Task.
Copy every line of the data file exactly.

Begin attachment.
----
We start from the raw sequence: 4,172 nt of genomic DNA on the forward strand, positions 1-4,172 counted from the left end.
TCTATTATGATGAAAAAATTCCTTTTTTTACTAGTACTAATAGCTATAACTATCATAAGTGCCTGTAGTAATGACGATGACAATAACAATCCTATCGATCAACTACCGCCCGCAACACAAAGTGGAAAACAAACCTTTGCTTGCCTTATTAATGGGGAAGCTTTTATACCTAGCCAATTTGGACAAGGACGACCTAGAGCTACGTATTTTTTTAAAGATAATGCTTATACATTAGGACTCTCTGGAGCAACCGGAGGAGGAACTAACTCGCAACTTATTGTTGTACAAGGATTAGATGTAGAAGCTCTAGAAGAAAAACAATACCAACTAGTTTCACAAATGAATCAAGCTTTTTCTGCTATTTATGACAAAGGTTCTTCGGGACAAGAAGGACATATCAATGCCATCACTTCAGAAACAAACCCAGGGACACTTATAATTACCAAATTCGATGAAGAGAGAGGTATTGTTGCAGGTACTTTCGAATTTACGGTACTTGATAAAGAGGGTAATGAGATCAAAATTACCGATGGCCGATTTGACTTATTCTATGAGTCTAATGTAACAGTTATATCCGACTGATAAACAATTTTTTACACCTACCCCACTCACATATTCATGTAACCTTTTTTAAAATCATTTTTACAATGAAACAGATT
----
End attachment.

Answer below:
We start from the raw sequence: 4,172 nt of genomic DNA on the forward strand, positions 1-4,172 counted from the left end.
TCTATTATGATGAAAAAATTCCTTTTTTTACTAGTACTAATAGCTATAACTATCATAAGTGCCTGTAGTAATGACGATGACAATAACAATCCTATCGATCAACTACCGCCCGCAACACAAAGTGGAAAACAAACCTTTGCTTGCCTTATTAATGGGGAAGCTTTTATACCTAGCCAATTTGGACAAGGACGACCTAGAGCTACGTATTTTTTTAAAGATAATGCTTATACATTAGGACTCTCTGGAGCAACCGGAGGAGGAACTAACTCGCAACTTATTGTTGTACAAGGATTAGATGTAGAAGCTCTAGAAGAAAAACAATACCAACTAGTTTCACAAATGAATCAAGCTTTTTCTGCTATTTATGACAAAGGTTCTTCGGGACAAGAAGGACATATCAATGCCATCACTTCAGAAACAAACCCAGGGACACTTATAATTACCAAATTCGATGAAGAGAGAGGTATTGTTGCAGGTACTTTCGAATTTACGGTACTTGATAAAGAGGGTAATGAGATCAAAATTACCGATGGCCGATTTGACTTATTCTATGAGTCTAATGTAACAGTTATATCCGACTGATAAACAATTTTTTACACCTACCCCACTCACATATTCATGTAACCTTTTTTAAAATCATTTTTACAATGAAACAGATT